The most dangerous wastes are stored in 177 underground tanks, most of them old, single-walled tanks, some of which have leaked. The double-walled tanks were presumed to be much safer.
The latest estimate to finish the cleanup of Hanford is $107.7 billion and the work will take until 2060.
Russia’s nuclear nightmare flows down radioactive river, http://www.concordmonitor.com/Russia-s-nuclear-nightmare-flows-down-radioactive-river-1834751 Monitor, By KATHERINE JACOBSEN Associated Press. Friday, April 29, 2016 At first glance, Gilani Dambaev looks like a healthy 60-year-old man and the river flowing past his rural family home appears pristine. But Dambaev is riddled with diseases that his doctors link to a lifetime’s exposure to excessive radiation, and the Geiger counter beeps loudly as a reporter strolls down to the muddy riverbank.
Some 30 miles upstream from Dambaev’s crumbling village lies Mayak, a nuclear complex that has been responsible for at least two of the country’s biggest radioactive accidents. Worse, environmentalists say, is the facility’s decades-old record of using the Arctic-bound waters of the Techa River to dump waste from reprocessing spent nuclear fuel, hundreds of tons of which is imported annually from neighboring nations
At first glance, Gilani Dambaev looks like a healthy 60-year-old man and the river flowing past his rural family home appears pristine. But Dambaev is riddled with diseases that his doctors link to a lifetime’s exposure to excessive radiation, and the Geiger counter beeps loudly as a reporter strolls down to the muddy riverbank.
Some 30 miles upstream from Dambaev’s crumbling village lies Mayak, a nuclear complex that has been responsible for at least two of the country’s biggest radioactive accidents. Worse, environmentalists say, is the facility’s decades-old record of using the Arctic-bound waters of the Techa River to dump waste from reprocessing spent nuclear fuel, hundreds of tons of which is imported annually from neighboring nations.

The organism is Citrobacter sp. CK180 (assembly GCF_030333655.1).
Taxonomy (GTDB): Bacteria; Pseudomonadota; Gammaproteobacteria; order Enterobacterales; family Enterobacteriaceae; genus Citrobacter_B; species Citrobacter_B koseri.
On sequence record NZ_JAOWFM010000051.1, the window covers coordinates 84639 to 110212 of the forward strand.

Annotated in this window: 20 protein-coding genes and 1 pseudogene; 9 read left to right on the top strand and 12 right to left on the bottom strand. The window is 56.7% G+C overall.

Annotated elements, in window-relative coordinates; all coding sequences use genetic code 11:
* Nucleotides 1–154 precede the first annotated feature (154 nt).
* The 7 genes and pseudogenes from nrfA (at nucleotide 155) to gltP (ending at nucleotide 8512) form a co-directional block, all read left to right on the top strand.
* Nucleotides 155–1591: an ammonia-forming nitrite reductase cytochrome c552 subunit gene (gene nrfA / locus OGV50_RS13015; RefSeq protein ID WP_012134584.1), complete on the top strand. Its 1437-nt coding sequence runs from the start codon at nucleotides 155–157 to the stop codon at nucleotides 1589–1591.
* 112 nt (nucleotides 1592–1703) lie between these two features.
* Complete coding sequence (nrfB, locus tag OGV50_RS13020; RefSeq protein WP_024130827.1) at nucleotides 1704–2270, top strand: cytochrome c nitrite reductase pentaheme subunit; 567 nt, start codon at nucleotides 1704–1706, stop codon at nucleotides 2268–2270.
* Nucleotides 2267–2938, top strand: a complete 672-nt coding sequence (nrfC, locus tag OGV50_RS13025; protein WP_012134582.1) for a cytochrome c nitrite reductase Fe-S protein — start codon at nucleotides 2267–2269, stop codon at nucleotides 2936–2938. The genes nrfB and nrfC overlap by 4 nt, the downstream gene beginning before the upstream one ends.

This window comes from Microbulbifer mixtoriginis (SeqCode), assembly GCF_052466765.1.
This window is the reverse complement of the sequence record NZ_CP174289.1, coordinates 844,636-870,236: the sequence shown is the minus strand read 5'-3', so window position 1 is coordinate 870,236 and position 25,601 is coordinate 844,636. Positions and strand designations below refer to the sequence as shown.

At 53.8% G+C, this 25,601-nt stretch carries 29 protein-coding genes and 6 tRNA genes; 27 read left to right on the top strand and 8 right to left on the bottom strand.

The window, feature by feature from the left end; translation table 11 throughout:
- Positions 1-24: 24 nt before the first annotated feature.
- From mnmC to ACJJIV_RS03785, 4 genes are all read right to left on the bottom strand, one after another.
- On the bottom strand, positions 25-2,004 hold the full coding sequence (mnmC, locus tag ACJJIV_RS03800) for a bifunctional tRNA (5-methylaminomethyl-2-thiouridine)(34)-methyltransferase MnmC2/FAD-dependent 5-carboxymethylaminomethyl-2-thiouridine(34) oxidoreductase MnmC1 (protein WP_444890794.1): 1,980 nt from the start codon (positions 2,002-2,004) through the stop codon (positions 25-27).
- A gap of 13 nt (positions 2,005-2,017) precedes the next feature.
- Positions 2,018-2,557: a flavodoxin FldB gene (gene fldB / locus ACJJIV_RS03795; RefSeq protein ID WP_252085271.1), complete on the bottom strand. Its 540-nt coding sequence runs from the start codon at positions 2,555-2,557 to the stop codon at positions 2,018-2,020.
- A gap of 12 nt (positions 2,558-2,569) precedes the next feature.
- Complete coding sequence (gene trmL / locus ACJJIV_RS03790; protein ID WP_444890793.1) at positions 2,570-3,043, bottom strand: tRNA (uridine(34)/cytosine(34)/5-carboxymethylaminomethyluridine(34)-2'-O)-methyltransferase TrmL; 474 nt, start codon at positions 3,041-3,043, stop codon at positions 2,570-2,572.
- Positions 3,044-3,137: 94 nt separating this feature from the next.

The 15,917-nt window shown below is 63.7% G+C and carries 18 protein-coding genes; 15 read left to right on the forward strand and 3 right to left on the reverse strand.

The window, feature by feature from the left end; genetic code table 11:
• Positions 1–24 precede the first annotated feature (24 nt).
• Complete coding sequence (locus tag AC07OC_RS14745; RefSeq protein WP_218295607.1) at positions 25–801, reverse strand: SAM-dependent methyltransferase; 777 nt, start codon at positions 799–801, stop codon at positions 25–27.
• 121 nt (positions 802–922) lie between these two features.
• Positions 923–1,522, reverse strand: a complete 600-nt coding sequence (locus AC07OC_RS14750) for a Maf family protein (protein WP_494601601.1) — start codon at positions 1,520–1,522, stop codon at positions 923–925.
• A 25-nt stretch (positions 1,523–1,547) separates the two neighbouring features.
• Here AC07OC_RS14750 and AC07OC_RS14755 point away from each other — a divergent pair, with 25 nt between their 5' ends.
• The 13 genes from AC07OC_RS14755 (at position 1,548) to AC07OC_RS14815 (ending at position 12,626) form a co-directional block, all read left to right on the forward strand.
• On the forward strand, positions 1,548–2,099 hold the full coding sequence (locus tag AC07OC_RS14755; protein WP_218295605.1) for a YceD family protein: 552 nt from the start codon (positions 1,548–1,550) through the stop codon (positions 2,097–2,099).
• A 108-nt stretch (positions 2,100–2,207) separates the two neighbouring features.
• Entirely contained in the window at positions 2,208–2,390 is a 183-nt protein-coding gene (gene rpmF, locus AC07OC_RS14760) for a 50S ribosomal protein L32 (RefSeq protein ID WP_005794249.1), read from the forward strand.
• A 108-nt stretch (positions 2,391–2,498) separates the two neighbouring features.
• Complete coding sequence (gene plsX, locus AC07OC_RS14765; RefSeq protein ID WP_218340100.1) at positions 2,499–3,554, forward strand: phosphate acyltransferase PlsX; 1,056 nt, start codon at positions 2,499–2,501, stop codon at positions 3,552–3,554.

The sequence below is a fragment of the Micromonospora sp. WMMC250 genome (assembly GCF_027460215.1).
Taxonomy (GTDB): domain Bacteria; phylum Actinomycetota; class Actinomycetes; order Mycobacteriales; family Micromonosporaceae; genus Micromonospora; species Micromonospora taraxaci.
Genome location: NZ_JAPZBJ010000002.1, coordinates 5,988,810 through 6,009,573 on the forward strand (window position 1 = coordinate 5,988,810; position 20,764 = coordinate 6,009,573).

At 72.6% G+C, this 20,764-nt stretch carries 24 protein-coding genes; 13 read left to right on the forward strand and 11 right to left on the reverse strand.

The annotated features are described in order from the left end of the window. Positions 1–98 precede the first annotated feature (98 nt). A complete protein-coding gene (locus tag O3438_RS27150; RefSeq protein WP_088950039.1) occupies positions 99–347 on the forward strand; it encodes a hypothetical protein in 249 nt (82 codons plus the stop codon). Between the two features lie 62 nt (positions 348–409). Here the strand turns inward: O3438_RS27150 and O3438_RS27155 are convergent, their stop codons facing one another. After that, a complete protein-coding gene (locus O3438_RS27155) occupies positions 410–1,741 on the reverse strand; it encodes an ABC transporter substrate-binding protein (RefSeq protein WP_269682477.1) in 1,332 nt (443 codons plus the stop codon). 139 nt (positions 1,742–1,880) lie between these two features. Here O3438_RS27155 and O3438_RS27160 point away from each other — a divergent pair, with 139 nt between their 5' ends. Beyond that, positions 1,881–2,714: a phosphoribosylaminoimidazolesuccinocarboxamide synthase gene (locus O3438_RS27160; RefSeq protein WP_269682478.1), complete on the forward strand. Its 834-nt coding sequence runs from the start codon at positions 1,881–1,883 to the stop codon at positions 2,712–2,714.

The results can be felt in every aching household along the Techa, where doctors record rates of chromosomal abnormalities, birth defects and cancers vastly higher than the Russian average – and citizens such as Dambaev are left to rue the government’s failure over four decades to admit the danger.
“Sometimes they would put up signs warning us not to swim in the river, but they never said why,” said Dambaev, a retired construction worker who like his wife, brother, children and grandchildren have government-issued cards identifying them as residents of radiation-tainted territory. “After work, we would go swimming in the river. The kids would too.”
Thousands already have been resettled by Russia’s Rosatom State Atomic Energy Corp. to new homes a mile inland from the river, leaving Dambaev’s village of Muslyumovo in a state of steady decay as shops close and abandoned homes are bulldozed. The evacuations began in 2008, two decades after Russia started to admit disasters past and present stretching from Mayak’s earliest days in the late 1940s as the maker of plutonium for the first Soviet atomic bombs.